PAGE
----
China fears linger as focus on Fed sharpens
By Jonathan Cable
LONDON (Reuters) - Fears over the health of China's economy kept world markets on edge this week and the country will remain in focus, along with the question of whether the Federal Reserve will raise interest rates next month.
Those concerns sent world stocks, commodities and currencies on a roller-coaster ride this week, and purchasing manager surveys due on Tuesday are expected to show manufacturing contracted during August in the world's second-biggest economy.
"China, the epicenter of the week's moves, is set to remain in focus over the next week as markets attempt to assess whether the worst of the sell-off has been seen," said Philip Shaw, chief economist at Investec.
"Despite September lift-off seemingly now off the cards, the timing of the FOMC's decision to raise interest rates thereafter remains data-dependent, hence Friday's non-farm payrolls report will still be a release worth watching."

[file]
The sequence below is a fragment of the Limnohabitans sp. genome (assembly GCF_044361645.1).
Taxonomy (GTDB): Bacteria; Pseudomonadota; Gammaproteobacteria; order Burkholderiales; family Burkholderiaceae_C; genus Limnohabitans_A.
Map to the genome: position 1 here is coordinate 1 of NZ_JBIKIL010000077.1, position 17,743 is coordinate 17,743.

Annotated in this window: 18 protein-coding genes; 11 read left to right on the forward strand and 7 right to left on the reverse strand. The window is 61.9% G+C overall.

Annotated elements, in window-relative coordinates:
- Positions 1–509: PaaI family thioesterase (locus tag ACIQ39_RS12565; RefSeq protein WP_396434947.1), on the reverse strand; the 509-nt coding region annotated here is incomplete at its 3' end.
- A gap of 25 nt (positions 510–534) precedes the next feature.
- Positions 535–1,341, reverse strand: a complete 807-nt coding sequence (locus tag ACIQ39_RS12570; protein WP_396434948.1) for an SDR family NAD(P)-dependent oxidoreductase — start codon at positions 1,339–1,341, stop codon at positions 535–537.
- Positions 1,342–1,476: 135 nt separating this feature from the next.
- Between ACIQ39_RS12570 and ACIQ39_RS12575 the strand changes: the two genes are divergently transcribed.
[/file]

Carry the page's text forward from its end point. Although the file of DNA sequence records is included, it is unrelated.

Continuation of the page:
The case for raising rates in September now seems less compelling, Federal Reserve Bank of New York President William Dudley said this week, leading several large banks to push back expectations.
"You are probably not getting it any clearer from a central banker than that," said Harm Bandholz, chief U.S. economist at UniCredit as he moved his call from September to December.
Markets will therefore be watching business surveys, factory orders and trade data from the world's largest economy as well as the employment numbers due on Friday.
"The week finishes with non-farm payrolls for August, typically the biggest market mover globally, and definitely on the Fed's radar given unemployment is already close to full employment and the Fed looking to gauge whether there is `some' further labor market improvement," economists at National Australia Bank said. Continued...